Frequently, children are thrust into the premature role of caregiver. They become “parentified” children, or “young carers,” taking on responsibilities inappropriate to their age and developmental level. They may be put in charge of younger siblings, tasked with preparing meals and cleaning house, and left to be the provider, rather than the beneficiary of a structured household.
This further isolates children from peers and school, and cuts off the child’s access to developmentally appropriate play. It can distort relationships with younger siblings who may resent the “young carer” for appearing to usurp the parental role. In some cases, parentification can extend to providing emotional support to the addicted parent or to other adults desperately trying to cope.
“Parentified children often feel the pressure to be perfect, so that they are the solution, not an added concern.”
While being thrust into a “young carer” role is fundamentally at odds with optimal development, there may be short term positive outcomes. Some children who take on parenting functions prematurely report feelings of greater competence, satisfaction at being needed and enhanced understanding of the needs of others.
Not all children react to parental addiction by becoming “young carers.” Others may assume the “mascot” role, distracting and diverting the family with antics. Others become “scapegoats,” by acting out aggressively, running away, or getting into trouble at school, thus unconsciously focusing family attention on the “problem child” and away from the addicted parent. Finally, the “placater” role has been identified; these children come to tolerate inappropriate and even threatening parental behavior and lose their ability to protect themselves.
When parents are in treatment, a new set of stressors may emerge. Since most residential programs do not accommodate children, they may endure long periods of separation, with no assurance of when the parent might be well enough to rejoin the family. These separations can easily feel like abandonment, disrupting secure attachment bonds. When the parent does return, the hope of a “cure” may be illusory, with further relapses felt to be broken promises. In this way, from the child’s perspective, the parent betrays the child once again.
It is unfortunate that treatment often entails parental separation from the family. In an assessment of mothers and fathers in treatment for alcohol addiction, greater parental involvement was associated with less severity of addiction and higher parenting skills and self-esteem, especially for fathers. Of course, parents with less severe addictions and more skills may have the psychological resources to involve themselves more fully with their children. Still, the study’s authors urge treatment programs to build in more parental involvement, in the hopes that some causal mechanism—from parental involvement to better recovery—may lurk underneath these correlations.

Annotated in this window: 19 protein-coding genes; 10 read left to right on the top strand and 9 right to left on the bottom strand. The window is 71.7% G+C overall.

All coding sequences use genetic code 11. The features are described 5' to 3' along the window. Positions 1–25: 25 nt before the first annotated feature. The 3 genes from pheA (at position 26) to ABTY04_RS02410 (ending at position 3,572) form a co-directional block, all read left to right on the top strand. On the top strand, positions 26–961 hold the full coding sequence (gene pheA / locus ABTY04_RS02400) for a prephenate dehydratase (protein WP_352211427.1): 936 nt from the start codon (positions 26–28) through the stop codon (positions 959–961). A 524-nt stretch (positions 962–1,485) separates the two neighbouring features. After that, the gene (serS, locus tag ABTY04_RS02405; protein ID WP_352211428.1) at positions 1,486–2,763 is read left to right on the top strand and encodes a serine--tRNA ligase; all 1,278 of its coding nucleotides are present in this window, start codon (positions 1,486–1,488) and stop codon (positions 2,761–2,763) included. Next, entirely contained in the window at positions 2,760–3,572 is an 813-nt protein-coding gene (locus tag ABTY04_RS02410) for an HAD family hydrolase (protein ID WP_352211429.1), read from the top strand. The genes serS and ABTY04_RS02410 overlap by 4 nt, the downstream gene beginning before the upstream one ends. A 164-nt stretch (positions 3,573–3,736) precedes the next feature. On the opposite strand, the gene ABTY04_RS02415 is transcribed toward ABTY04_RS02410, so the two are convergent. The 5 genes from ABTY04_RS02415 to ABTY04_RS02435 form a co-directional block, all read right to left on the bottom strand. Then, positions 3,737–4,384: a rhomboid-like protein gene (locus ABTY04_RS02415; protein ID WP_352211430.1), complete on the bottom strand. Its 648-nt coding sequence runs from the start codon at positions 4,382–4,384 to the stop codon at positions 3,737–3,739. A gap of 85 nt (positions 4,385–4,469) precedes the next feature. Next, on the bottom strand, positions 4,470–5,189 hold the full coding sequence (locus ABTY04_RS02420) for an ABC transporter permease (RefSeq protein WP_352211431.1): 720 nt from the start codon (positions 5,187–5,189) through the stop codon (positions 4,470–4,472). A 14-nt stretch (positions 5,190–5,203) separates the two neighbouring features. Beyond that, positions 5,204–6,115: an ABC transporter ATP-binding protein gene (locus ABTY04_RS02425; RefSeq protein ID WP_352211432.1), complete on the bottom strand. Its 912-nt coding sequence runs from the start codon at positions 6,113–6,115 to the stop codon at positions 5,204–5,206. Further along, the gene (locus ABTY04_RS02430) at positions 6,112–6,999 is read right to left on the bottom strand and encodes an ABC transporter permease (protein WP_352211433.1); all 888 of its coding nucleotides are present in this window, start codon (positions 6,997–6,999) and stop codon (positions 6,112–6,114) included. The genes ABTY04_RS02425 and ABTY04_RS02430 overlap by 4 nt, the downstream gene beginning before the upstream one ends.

The opioid crisis commands the headlines. We are learning about the causes and triggers of addiction, from the easy oversubscribing of prescription opioids to the hopelessness in rural areas with high unemployment and poor prospects. Less attention has been given, however, to the devastation that drug and alcohol addiction wreaks on families as a whole. Children are especially vulnerable. Behind the statistics, a few qualitative studies are painting a picture of children whiplashed by multiple stressors: emotional and verbal abuse, disparaging remarks, withholding of love and affection, threats and real abandonment. A parent who is alternately attentive and loving, then moody and withdrawn, then irritable and violent instills in the child feelings of being unsafe. Hyper-vigilance and other symptoms of PTSD may ensue. As one study put it: “the brain becomes proficient at potential pain detection.” Often families are trying to hide the addiction, isolating the family and burdening the child with secrets.
We need to be hearing children’s voices. While the empirical research on how parental addiction affects children is sparse, an even greater gap stems from the lack of children’s voices. We need to hear the felt experience of children who are bravely trying to navigate through a family riven by addiction.